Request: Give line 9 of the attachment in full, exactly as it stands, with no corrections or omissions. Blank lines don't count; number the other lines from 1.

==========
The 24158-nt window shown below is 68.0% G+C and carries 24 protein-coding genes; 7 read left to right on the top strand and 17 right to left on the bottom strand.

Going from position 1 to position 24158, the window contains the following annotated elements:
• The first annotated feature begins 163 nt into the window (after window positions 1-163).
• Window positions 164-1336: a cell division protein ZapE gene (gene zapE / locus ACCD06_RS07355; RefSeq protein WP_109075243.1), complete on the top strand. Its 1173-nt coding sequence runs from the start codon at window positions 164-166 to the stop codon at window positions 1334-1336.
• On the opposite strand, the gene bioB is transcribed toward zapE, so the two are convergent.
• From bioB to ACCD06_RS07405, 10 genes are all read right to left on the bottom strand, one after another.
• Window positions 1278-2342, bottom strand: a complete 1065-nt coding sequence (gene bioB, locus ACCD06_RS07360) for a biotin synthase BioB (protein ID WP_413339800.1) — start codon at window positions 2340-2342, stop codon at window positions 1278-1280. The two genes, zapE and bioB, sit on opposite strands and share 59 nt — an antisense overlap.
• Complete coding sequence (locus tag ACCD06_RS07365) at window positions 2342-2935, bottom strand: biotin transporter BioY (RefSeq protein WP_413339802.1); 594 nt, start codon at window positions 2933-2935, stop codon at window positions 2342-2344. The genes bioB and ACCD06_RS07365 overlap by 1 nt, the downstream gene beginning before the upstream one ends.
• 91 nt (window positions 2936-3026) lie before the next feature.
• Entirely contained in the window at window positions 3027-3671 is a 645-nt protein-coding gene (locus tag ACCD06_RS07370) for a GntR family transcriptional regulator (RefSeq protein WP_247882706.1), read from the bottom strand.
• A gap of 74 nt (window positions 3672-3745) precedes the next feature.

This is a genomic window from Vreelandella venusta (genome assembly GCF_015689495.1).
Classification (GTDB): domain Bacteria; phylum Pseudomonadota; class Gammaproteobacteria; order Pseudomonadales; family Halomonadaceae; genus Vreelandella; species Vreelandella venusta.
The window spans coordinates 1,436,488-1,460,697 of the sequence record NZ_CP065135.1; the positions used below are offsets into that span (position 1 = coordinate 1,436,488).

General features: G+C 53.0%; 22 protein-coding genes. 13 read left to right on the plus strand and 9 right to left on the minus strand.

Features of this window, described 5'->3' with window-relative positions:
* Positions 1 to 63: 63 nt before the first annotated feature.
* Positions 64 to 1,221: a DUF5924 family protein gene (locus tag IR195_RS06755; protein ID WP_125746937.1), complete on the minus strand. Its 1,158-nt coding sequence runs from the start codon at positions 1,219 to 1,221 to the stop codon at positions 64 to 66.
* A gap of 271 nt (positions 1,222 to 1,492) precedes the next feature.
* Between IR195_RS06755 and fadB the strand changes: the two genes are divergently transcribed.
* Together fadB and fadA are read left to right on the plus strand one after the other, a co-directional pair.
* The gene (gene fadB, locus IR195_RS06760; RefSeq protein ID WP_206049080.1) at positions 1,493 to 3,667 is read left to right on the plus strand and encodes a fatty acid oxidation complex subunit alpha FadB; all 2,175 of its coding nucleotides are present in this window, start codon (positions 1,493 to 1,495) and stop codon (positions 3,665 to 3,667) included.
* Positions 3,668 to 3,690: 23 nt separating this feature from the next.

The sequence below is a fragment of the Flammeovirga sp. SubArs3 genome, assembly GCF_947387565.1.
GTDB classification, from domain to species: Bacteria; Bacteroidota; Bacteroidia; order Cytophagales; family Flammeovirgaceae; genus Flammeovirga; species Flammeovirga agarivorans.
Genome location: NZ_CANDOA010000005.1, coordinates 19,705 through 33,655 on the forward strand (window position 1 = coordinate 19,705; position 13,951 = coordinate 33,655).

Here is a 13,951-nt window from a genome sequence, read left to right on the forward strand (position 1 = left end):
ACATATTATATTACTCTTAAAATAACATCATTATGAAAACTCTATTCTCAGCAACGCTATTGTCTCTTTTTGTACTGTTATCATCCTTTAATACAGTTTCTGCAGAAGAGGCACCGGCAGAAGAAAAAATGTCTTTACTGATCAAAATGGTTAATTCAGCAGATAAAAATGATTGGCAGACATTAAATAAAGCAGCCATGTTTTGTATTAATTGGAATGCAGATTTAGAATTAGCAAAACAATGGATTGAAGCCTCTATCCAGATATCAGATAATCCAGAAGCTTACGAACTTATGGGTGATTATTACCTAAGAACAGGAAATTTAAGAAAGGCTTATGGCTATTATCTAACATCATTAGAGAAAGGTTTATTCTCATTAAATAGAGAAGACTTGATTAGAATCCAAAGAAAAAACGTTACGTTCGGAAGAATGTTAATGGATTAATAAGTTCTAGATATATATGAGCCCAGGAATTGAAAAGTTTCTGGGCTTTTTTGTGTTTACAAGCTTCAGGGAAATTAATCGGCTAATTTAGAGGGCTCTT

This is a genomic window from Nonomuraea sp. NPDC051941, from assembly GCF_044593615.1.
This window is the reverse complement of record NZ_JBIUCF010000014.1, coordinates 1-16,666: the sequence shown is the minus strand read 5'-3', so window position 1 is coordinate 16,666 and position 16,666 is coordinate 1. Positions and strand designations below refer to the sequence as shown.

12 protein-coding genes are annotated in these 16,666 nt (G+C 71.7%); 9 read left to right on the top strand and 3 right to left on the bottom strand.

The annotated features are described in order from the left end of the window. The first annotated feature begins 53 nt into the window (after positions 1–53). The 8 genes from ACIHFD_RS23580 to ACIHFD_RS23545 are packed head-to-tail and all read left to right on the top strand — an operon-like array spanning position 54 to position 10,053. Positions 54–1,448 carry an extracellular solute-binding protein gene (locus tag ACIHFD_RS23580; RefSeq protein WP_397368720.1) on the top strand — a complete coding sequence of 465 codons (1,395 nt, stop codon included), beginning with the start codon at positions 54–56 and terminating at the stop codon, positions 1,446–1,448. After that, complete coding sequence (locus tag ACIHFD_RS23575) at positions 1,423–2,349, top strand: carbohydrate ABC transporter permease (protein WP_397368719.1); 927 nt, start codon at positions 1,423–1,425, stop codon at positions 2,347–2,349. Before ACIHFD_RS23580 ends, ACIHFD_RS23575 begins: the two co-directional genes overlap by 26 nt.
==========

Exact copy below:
• 91 nt (window positions 2936-3026) lie before the next feature.